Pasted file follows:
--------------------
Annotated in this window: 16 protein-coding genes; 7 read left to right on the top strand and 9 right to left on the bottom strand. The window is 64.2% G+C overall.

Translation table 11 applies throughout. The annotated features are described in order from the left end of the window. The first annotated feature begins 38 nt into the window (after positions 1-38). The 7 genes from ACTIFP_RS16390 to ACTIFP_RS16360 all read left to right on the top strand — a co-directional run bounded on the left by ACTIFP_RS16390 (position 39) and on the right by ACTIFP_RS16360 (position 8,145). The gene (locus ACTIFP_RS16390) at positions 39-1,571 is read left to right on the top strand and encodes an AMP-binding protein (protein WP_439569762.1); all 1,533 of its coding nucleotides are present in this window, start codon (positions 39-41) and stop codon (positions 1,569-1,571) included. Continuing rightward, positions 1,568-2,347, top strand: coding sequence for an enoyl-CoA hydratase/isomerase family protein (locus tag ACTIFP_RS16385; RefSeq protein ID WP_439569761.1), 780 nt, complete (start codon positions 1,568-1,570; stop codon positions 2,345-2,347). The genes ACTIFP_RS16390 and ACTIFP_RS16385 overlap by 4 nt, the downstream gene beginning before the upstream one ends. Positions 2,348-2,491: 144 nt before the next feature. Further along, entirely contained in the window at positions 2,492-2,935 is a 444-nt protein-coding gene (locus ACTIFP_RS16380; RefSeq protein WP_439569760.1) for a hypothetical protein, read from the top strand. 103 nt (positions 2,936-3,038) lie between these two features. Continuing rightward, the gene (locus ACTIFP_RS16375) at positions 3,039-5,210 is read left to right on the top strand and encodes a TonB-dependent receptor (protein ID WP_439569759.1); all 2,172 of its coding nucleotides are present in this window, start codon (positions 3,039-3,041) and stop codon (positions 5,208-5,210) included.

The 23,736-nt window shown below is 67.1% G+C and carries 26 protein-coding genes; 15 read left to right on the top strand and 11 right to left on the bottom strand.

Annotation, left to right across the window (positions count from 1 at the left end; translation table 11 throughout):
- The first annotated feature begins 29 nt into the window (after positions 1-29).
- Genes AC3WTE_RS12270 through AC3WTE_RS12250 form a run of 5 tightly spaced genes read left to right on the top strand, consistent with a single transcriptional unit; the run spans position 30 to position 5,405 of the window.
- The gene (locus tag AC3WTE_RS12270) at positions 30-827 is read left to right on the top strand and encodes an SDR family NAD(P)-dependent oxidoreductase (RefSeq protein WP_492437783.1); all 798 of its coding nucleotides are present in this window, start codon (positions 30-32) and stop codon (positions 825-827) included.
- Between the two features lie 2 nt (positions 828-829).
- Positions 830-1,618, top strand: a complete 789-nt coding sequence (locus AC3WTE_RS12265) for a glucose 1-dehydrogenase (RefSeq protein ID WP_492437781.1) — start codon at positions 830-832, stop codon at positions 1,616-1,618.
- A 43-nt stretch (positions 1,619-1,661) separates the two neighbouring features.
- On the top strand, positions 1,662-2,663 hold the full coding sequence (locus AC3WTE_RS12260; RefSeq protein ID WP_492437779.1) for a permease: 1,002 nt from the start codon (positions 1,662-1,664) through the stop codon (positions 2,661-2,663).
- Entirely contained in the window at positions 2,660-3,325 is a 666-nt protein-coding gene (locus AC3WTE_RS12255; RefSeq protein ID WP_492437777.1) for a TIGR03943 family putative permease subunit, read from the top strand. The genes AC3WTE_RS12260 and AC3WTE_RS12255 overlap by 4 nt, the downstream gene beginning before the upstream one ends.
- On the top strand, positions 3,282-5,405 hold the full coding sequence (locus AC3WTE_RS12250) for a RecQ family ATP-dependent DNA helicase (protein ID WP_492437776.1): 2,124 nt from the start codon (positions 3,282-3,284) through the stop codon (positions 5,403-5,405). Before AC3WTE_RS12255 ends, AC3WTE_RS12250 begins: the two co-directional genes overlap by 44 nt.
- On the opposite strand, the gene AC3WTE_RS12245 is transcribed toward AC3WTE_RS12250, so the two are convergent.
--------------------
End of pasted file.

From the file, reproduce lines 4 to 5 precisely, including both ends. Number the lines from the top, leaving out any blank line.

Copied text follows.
Annotation, left to right across the window (positions count from 1 at the left end; translation table 11 throughout):
- The first annotated feature begins 29 nt into the window (after positions 1-29).